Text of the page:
I think this is a good word of caution. I'll edit in a link to this comment.

Thanks for posting this! I agree that it's good to get it out anyways, I thought it was valuable. I especially resonate with the point in the Pure simulators section.


Some responses:

In general I'm skeptical that the simulator framing adds much relative to 'the model is predicting what token would appear next in the training data given the input tokens'. I think it's pretty important to think about what exactly is in the training data, rather than about some general idea of accurately simulating the world. 

I think that the main value of the simulators framing was to push back against confused claims that treat (base) GPT3 and other generative models as traditional rational agents. That being said, I do think there are some reasons why the simulator framework adds value relative to "the model is doing next token prediction":

  • The simulator framework incorporates specific facts about the token prediction task. We train generative models on tokens from a variety of agents, as opposed to a single unitary agent a la traditional behavior cloning. Therefore, we should expect different behaviors when the context implies that different agents are "natural". In other words, 
  • The simulator framework pushes back against "stochastic parrot" claims. In academia or on ML twitter (or, even more so, academic ML twitter), you often encounter claims that language models are "just" stochastic parrots -- i.e. they don't have "understanding" or "grounding". My guess is this comes from experience with earlier generations of language models, especially early n-gram/small HMM models that really do lack understanding or grounding. (This is less of a thing that happens on LW/AF.) The simulator framework provides a mechanistic model for how a sophisticated language model that does well on next token prediction task, could end up developing a complicated world model and agentic behavior.

My guess is you have a significantly more sophisticated, empirical model of LMs, such that the simulators framework feels like a simplification to your empirical knowledge + "the model is doing next token prediction". But I think the simulator framework is valuable because it incorporates additional knowledge about the LM task while pushing back against two significantly more confused framings. (Indeed, Janus makes these claims explicitly in the simulators post!)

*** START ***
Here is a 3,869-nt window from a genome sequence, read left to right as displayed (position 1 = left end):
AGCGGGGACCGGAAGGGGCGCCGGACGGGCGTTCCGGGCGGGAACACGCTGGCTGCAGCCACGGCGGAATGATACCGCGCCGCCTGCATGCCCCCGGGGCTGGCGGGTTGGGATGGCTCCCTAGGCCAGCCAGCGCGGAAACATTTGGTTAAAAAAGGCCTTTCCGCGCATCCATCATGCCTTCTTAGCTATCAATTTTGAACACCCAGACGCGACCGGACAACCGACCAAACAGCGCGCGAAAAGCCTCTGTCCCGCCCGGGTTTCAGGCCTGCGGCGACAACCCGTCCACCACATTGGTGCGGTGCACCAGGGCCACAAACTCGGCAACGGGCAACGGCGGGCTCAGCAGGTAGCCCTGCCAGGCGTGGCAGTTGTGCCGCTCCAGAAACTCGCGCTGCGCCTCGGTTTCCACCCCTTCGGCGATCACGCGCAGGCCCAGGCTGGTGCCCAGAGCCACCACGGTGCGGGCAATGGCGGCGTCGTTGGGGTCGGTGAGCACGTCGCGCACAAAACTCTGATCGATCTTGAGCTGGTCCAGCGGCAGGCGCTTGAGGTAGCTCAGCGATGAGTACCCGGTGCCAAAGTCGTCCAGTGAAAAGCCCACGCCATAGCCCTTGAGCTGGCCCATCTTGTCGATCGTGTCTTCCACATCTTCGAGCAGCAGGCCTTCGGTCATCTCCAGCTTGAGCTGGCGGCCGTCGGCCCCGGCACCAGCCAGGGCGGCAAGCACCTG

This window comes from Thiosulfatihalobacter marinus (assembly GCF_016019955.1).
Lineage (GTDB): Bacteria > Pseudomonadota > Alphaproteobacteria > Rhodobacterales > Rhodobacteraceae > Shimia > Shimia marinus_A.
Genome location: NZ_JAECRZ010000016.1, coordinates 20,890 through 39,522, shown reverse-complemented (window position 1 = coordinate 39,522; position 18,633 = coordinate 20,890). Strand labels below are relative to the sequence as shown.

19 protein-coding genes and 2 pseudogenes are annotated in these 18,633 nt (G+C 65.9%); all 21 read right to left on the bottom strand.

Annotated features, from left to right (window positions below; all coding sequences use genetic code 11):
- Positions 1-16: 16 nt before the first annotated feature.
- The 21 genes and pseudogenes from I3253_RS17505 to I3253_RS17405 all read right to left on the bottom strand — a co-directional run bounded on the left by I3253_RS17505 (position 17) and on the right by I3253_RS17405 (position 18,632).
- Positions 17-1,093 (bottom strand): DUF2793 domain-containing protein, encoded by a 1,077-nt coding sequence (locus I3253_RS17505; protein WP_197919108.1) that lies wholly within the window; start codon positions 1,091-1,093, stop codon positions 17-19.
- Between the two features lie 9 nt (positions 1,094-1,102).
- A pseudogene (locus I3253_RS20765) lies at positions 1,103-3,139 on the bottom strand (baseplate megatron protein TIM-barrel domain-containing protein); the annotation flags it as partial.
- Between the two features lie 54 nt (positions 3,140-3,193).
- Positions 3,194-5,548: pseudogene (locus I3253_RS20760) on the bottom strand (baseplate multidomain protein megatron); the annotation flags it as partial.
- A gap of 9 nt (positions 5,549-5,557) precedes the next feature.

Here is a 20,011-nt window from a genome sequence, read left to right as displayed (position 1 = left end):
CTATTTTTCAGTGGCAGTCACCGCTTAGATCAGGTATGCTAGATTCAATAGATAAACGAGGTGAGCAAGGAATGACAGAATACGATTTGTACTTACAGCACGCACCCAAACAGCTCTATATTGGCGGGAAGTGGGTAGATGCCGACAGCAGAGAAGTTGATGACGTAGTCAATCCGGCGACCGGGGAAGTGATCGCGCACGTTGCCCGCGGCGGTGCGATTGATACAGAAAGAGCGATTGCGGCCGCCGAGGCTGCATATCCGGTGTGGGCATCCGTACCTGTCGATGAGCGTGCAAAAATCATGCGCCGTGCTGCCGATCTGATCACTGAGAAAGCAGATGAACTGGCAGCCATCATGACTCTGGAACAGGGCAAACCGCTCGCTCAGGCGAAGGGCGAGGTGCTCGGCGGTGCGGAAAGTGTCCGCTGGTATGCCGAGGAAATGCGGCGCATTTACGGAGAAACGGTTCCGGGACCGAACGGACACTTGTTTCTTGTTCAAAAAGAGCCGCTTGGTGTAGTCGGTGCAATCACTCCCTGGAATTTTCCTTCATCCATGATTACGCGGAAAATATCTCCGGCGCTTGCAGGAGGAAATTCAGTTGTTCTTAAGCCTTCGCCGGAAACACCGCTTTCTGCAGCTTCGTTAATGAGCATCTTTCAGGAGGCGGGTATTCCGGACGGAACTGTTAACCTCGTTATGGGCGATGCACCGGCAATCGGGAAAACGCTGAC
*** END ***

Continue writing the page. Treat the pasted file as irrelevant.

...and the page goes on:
(Paul has a post which talks about this 'what is actually the correct generalization' thing somewhere that I wanted to link, but I can't currently find it)

Are you thinking of A naive alignment strategy and optimism about generalization?

(Paul does talk about intended vs unintended generalization in a bunch of posts, so it's conceivable you're thinking about something more specific.)

GPT-style transformers are purely myopic

I'm not sure this is that important, or that anyone else actually thinks this, but it was something I got wrong for a while. I was thinking of everything that happens at sequence position n as about myopically predicting the nth token.

I do think people think variants of this, see the comments of Steering Behaviour: Testing for (Non-)Myopia in Language Models for example.

  • C* What is the role of Negative/ Backup/ regular Name Movers Heads outside IOI?  Can we find examples on which Negative Name Movers contribute positively to the next-token prediction?

So, it turns out that negative prediction heads appear ~everywhere! For example, Noa Nabeshima found them on ResNeXts trained on ImageNet: there seem to be heads that significantly reduce the probability of certain outputs. IIRC the explanation we settled on was calibration; ablating these heads seemed to increase log loss via overconfident predictions on borderline cases? 

Many forms of interpretability seek to explain how the network's outputs relate high level concepts without referencing the actual functioning of the network. Saliency maps are a classic example, as are "build an interpretable model" techniques such as LIME

In contrast, mechanistic interpretability tries to understand the mechanisms that compose the network. To use Chris Olah's words:

Mechanistic interpretability seeks to reverse engineer neural networks, similar to how one might reverse engineer a compiled binary computer program.

Or see this post by Daniel Filan.